Do You See?
Two words were thrown at me recently — “imagination” and “absence”. In random situations. Rather, I caught them, the way one catches a ball lobbed high up in the air.
In “A Poetry of Absence,” David B. Morris suggests that “imagination in the eighteenth- century normally refers to the mind’s ability to make or receive pictorial images. As mainly pictorial compositions, dreams not only communicate with unusual speed and vividness but also maintain a strong link with emotions” (Morris 238).
Let me plug a block quote here from Morris:
“A poetics of absence appropriate to the eighteenth century would take as its distinctive image not the void or abyss – where the rich material world encounters its opposite state of nothingness – but the ruin. Ruins are the trace of something that has vanished. As eighteenth-century poets employ the image, a ruin is less the sign of a distinct past, like the famous monument commemorating the London fire, than an evocation of something lost beyond recovery while nonetheless still persisting in fragments, remnants, and flashes of recollection. The ruin gives absence, so to speak, a material dwelling: a rock-solid site that, paradoxically, embodies a sense that the world is also porous, uncertain, and insubstantial. Its power in eighteenth century poetry derives from this implicit doubleness combining solidity with evanescence, like Rome as Piranesi depicted it in his Vedute di Roma (begun in the late 1740s), with shrubs sprouting from tumbledown classical arches, fallen statues beside overgrown temples, wooden shacks propped against the cenotaphs.” (The Cambridge Companion to Eighteenth-Century Poetry; 11 A poetry of absence; Morris)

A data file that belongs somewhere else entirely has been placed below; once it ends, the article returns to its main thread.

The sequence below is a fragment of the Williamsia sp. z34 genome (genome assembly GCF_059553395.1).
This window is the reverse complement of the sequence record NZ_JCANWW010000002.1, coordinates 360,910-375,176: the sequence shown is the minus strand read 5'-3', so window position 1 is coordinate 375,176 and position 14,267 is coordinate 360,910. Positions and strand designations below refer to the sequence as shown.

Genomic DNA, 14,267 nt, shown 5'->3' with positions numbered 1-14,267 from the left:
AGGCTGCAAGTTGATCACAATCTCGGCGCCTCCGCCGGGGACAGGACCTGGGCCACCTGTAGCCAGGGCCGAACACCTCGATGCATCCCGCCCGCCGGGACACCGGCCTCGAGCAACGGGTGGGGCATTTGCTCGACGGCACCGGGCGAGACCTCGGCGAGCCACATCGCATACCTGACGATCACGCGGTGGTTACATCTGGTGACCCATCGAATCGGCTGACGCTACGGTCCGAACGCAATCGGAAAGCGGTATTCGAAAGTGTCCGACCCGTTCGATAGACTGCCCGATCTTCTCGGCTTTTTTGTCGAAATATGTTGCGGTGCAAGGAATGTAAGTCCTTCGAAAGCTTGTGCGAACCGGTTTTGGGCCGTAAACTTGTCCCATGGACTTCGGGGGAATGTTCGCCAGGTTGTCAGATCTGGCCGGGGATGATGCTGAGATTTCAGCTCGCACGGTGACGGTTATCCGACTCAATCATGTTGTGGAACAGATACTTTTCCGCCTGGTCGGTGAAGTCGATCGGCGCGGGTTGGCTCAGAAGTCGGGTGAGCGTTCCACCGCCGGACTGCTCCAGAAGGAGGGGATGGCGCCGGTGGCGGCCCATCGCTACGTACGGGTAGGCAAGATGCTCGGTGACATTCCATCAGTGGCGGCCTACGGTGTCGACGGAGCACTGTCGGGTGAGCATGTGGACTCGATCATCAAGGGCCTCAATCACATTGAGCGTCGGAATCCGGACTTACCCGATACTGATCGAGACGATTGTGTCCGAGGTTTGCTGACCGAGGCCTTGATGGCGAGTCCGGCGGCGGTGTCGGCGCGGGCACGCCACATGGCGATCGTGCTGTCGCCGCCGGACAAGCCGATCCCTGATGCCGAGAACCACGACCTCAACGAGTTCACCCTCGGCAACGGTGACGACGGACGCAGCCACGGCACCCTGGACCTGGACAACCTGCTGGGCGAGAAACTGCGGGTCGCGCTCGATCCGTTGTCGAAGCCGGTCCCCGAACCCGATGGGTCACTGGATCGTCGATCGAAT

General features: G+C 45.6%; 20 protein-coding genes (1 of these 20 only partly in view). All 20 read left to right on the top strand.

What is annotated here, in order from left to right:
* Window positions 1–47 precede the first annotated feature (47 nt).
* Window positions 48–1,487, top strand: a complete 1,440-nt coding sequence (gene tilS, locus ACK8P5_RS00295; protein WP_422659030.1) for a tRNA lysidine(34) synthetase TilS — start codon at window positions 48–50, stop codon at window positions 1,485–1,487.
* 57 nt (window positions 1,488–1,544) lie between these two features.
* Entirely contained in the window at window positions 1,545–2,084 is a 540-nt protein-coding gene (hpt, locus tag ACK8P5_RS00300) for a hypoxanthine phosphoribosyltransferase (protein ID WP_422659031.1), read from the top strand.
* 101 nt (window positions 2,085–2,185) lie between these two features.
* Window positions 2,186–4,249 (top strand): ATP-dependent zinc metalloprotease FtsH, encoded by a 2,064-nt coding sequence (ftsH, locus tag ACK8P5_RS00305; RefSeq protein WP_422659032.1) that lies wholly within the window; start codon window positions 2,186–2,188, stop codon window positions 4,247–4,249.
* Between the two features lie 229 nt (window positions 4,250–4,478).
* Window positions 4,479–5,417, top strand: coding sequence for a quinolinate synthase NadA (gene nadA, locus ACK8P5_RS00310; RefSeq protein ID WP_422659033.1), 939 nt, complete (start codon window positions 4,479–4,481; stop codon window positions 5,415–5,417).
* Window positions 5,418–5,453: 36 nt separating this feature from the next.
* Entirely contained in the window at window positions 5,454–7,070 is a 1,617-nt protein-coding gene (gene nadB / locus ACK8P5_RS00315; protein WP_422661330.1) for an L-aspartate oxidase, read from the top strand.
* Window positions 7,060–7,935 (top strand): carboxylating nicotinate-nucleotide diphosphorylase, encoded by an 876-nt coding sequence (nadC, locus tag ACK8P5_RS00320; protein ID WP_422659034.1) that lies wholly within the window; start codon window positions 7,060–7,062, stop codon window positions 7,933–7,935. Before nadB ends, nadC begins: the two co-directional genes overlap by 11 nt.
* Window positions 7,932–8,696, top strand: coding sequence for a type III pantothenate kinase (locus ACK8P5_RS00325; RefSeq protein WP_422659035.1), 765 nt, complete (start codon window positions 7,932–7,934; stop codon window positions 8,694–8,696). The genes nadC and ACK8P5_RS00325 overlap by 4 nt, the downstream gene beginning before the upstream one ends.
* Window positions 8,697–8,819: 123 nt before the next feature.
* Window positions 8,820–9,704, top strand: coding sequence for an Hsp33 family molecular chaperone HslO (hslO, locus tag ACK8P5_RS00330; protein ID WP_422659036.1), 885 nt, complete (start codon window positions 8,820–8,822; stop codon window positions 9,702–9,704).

In my mind I thought of a poem not from the time I state above, but one written more recently … somewhere close to this theme:
“Where does such tenderness come from?” BY MARINA TSVETAEVA
(NEW VERSIONS FROM THE RUSSIAN BY ILYA KAMINSKY AND JEAN VALENTINE)
I am NOT thinking of ruins. But of images. Imagination. Poetics of absence.
Poetics of absence enables a conjurer ‘s delight. Imagination is a tool as much as it is a necessity. My appeal to poetry cohorts would be to locate that space in your writing — in terms of persona, body, objects, nature, language.
Went for a lovely dinner at a friend’s place. Out in the Scottish country. The food, the wine, the laughter — everything was just perfect. We looked out of the window from the dinner table to see the sun go down. The sky’s light as thin and shimmering as a Japanese lantern at day break. It was cheerful. It was pensive. The dusk was heady. The dusk was delirious. It pined after my heart. Only if I had one left.
“The ruin gives absence, so to speak, a material dwelling.” I’m not surprised. My new poetry already has succumbed to this oddity.